The Glasgow operation was set up following the 2010 acquisition by SAS of Memex, a Scottish company formerly headed by Carrick which became a world leader in intelligence management solutions for law enforcement and national security.

SAS, whose global headquarters is in North Carolina has more than 13,000 employees, including 140 in Glasgow. Carrick says SAS was impressed with the city’s graduates. “The talent in the software development industry in Glasgow is excellent with great universities. Students here mature quickly and you can grow and retain really good teams.”

When US executives visit Glasgow for the first time, Carrick says what surprises them most is that they are in a metropolitan city yet just half an hour’s drive to spectacular countryside. “We took US visitors to Loch Lomond and they could not believe what we have on our doorstep,” Carrick comments.

Anne Murray, Head of Invest Glasgow (Glasgow City Council’s inward investment arm), says Glasgow is a good foothold in Europe for US businesses, with no language barriers, good transport links, a competitive cost base and a well-educated workforce: more than 40% of adults are qualified to degree level.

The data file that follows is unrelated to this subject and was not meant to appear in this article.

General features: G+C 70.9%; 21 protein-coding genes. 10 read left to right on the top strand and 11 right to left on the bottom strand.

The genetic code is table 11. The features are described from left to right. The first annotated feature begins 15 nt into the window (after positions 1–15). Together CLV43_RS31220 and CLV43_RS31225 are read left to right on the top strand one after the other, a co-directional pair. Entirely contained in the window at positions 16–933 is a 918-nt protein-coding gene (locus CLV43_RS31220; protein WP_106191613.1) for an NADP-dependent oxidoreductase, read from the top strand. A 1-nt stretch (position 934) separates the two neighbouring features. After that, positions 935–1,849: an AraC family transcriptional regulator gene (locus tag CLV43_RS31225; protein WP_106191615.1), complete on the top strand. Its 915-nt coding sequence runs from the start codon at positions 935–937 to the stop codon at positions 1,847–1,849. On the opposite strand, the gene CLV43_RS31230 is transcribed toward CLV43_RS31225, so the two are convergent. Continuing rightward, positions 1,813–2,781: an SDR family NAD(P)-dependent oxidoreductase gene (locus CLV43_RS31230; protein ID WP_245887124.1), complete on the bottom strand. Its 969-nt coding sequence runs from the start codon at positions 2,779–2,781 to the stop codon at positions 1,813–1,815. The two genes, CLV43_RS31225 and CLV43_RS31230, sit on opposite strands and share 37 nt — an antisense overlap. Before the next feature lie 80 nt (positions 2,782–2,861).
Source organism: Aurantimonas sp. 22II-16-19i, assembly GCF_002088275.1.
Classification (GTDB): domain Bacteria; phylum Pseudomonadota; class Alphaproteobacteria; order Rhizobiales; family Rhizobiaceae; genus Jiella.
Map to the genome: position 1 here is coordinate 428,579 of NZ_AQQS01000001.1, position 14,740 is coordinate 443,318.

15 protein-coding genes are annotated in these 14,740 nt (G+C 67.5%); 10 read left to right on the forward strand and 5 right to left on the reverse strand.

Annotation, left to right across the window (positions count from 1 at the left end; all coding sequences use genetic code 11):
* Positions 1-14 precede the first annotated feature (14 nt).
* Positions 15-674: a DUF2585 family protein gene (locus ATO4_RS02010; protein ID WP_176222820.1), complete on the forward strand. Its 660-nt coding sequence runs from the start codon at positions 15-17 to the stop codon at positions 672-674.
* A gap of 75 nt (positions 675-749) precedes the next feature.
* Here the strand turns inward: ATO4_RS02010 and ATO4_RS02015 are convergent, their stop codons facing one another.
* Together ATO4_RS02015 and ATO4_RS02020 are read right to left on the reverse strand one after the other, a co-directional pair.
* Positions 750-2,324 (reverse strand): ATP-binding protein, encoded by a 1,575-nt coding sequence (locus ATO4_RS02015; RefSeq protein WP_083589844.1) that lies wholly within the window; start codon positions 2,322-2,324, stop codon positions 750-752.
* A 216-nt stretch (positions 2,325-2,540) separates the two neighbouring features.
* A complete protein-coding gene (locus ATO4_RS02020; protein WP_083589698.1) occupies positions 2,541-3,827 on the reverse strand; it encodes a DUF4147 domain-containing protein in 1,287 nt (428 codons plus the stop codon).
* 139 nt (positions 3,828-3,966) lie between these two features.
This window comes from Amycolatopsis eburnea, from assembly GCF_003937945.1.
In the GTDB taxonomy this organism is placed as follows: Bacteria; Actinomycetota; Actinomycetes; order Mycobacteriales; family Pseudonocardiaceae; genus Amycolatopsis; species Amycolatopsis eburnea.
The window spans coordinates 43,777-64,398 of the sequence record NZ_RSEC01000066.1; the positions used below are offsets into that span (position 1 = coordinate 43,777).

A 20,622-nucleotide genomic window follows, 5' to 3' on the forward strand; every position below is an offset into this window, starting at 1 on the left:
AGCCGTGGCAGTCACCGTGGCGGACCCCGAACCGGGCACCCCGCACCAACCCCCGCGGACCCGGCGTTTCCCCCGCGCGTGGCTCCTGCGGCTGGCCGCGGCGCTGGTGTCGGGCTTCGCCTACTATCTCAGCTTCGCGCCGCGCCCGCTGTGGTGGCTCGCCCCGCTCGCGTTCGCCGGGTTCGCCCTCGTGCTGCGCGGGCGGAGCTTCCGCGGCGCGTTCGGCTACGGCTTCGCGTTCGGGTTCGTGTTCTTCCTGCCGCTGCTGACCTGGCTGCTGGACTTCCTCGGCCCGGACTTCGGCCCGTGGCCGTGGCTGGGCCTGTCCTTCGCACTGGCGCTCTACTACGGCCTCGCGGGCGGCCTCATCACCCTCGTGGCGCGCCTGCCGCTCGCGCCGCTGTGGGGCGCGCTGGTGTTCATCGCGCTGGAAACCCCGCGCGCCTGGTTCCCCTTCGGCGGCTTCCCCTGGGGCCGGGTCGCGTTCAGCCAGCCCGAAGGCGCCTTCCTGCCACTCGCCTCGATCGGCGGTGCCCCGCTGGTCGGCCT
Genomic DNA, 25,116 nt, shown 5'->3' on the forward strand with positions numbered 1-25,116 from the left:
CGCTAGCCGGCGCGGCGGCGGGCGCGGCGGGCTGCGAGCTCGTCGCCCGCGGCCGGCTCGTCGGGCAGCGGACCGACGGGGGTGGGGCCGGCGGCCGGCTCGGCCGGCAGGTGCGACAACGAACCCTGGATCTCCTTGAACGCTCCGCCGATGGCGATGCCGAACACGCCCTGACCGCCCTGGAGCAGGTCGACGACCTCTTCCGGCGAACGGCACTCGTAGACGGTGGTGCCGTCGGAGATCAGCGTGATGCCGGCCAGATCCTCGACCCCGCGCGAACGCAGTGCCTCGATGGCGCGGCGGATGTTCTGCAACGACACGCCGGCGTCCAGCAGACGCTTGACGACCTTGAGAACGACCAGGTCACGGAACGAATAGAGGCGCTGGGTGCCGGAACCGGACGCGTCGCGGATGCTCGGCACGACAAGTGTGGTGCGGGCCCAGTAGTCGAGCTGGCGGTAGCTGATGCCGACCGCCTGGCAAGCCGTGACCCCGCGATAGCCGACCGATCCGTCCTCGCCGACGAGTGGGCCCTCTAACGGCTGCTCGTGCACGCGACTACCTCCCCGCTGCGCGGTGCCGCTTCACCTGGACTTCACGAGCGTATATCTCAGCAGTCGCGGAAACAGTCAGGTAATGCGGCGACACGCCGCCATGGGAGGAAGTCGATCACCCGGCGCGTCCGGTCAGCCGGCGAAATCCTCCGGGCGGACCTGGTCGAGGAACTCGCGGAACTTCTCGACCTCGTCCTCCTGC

“Glasgow has a rich artistic and cultural life – we have one of the best civic art collections in Europe and impressive Victorian and Art Nouveau architecture. We also have three international airports within an hour’s drive with direct flights to the US and other global business destinations, and direct rail connections to London,” says Murray.

The city’s diverse economy includes creative industries, renewable energy and low-carbon and financial and business services. The International Financial Services District (IFSD) includes long-term tenants JP Morgan and Morgan Stanley, both of which have more than 1,000 employees. JP Morgan established a European Technology Centre in Glasgow 15 years ago and plans to add 500 new jobs. BNP Paribas, Santander and Arthur J Gallagher also have substantial Glasgow operations.